StarFox Assault definitely has its moments. The first mission puts you in a giant space battle, there are hundreds of ships on screen, explosions light up space and waves of attack ships come at you from every direction. This is definitely a very pretty level, there's lots of action going on and the game is running at a solid 60fps, it just has none of the cinematic presentation and set-pieces present in the N64 classic. Star Wars: Rogue Leader is a much more visually impressive game and would you believe that it's almost four years old?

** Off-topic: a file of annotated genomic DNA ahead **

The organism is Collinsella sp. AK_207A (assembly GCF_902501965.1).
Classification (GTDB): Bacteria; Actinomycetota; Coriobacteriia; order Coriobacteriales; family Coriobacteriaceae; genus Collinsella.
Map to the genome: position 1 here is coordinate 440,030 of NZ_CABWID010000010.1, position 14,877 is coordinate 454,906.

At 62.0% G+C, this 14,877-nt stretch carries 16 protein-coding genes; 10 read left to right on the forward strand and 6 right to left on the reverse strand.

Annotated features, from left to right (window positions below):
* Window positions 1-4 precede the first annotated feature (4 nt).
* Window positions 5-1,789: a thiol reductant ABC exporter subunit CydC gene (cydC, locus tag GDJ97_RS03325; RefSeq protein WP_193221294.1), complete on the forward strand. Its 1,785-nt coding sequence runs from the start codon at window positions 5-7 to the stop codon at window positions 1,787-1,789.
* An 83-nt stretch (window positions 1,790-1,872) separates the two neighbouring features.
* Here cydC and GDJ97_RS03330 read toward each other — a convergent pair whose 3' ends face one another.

I have to admit though, when StarFox Assault works (and by works I mean, normal StarFox-style air missions) I find it much more enjoyable than the aforementioned Star Wars game. It doesn't matter where it was copied from or how many times I do it, I still get a hell of a lot of fun out of navigating my ship through hundreds of giant asteroids, blasting them to pieces and breaking in emergency to dodge two particularly large asteroids as they smash into each other in front of me. The bosses are uninspired but that doesn't matter, because they're still fun to battle against - finding their weaknesses and exploiting them is still as satisfying as ever. Although I do wonder how long they can get away with putting the Andross boss into every game.